Thursday, April 28, 2016
I love stand up comedy. I love it a little too much. Some people listen to music, I have comedic monologues in my ears whenever I have the opportunity. This habit has desensitized me to certain situations and I tend to find humor in surprising places. Sometimes that is good, sometimes I'll get fired.
At a certain point, having a child means your weekends are about birthday parties. Every weekend. It's fun to watch the kids play and it's nice to meet new adult friends, however, the parties can feel repetitive after a while. Not unpleasant, but also not that entertaining. (Like watching old Friends episodes.) There is only so much pizza, cake, and donkey tails a person can absorb before tuning out.
And then sometimes the Universe hands you a gift. (Like a never-before-seen all-singing episode where Joey goes temporarily blind.) A dear friend and new mom was hosting a birthday party for a young family member in their back yard. They had built an obstacle course complete with a zip line, a tire swing, and a trampoline finale, all for about a dozen tween girls and their siblings. Fun party. Beautiful weather. Lots of cool parents standing around with beer in their hands.
Like out of a movie, the birthday girl grabs a megaphone and sweetly thanks her parents for the day. She then demands the parents join in and compete on the course, "for all of those nights you didn't let us stay up or have seconds of dessert." Adorable. Perfect. Her halo glistened and John Williams' score was cued. For a second, things feel a bit strained as no adults jump up at the chance. We're all so... satisfied. A little sleepy from the end of the week, a little relaxed from the beverages, a little happy to be among the youth running through the grass like we used to do. The world is good and safe and the sun is setting. It's too quiet. Her father yells out. "I'll go!" We all cheer. A mom near me suggests he be our representative. The rest of us agree and within minutes we are shouting his name, impassioned he be the body of our generation. We're off the hook. We won't get a migraine from running for the first time in three years or blow out a knee from trying to do something we last attempted on the monkey bars in elementary school. Go. Dad.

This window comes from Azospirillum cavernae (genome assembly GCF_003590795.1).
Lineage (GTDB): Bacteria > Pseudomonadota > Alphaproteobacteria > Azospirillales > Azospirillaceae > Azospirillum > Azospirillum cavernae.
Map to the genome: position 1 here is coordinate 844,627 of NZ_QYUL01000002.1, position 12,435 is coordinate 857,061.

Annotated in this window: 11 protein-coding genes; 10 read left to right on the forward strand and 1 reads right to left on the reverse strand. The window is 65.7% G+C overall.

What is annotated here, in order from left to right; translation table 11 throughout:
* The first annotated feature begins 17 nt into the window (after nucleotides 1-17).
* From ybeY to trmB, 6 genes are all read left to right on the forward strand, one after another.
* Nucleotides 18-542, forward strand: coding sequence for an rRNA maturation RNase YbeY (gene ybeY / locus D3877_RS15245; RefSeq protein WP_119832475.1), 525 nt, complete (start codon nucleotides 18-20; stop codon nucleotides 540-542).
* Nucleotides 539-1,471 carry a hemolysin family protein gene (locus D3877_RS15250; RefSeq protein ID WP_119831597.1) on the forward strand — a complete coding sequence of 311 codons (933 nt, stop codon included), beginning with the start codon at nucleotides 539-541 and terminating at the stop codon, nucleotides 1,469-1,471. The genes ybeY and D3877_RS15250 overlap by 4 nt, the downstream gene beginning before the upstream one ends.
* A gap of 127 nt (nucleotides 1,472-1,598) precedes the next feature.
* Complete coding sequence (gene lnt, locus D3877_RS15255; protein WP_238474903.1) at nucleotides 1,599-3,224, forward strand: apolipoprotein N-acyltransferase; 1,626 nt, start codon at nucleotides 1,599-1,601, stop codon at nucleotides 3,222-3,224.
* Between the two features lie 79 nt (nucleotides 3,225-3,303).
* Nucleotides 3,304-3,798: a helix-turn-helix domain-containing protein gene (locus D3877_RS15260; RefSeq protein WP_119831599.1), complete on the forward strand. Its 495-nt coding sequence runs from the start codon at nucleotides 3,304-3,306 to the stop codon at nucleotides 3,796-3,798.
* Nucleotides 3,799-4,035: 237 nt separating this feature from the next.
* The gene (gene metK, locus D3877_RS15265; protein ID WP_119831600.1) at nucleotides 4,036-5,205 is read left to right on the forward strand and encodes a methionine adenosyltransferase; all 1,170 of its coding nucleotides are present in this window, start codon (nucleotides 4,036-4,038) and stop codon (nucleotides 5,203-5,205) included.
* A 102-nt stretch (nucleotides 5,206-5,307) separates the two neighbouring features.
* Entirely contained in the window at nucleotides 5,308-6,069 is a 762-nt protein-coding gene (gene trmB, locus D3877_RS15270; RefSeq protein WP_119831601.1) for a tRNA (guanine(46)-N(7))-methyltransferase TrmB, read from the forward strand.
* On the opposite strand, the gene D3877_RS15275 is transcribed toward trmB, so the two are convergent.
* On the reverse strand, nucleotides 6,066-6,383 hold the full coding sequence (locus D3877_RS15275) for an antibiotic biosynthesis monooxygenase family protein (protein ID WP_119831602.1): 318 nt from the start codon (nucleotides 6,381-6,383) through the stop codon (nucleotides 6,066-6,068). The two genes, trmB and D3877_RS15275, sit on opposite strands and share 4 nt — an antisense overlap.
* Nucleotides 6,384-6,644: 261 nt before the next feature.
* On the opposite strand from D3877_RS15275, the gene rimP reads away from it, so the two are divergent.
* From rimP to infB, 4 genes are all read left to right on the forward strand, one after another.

He swings on a rope. He zigzags around some cones. He looks good. He's doing us proud. We can do it. We're not that old. We're cool. We're young-ish, old-ish, modern breeders. We're outside. We got this. He dives head first through the tire swing and for a second, looks a little stuck. No. He's not stuck, he's fine, he's wriggling free. His fingers touch the ground. He's tipping over. Well... he'll just slip through awkwardly, hit the ground and dust himself off. It might not be graceful but he'll get there. Go Dad. Go! You're our guy! You got this! And he's still stuck. He's still wiggling. Wriggling. He's upside-down now completely and... well... there is his bare ass, everyone. He dove through the tire and the tire took his pants. He hits the ground as expected, and it's over as quickly as it happened. Kudos to him and his spirit—he keeps going, unbeknownst to his people, his tribe, us parents, who are laughing so hard we are crying. Strangers hugging strangers wiping each others tears. He keeps running and wins.
It was so absolutely perfect, if it had been on Friends, it would have become the new "jump the shark." "Tire swing ass." No one would have believed it. I couldn't remember a time when I'd laughed as hard (at an appropriate moment). We were handed a gift, a communal gift just for us. Thank you, Dad. Happy birthday to... Gen X.
There comes a time in most new relationships when a day goes by and you realize things feel the same—like they did the day before and then they feel the same way the day after. You reach a plateau. The roller coaster stops climbing. You're passion levels out and life is just life.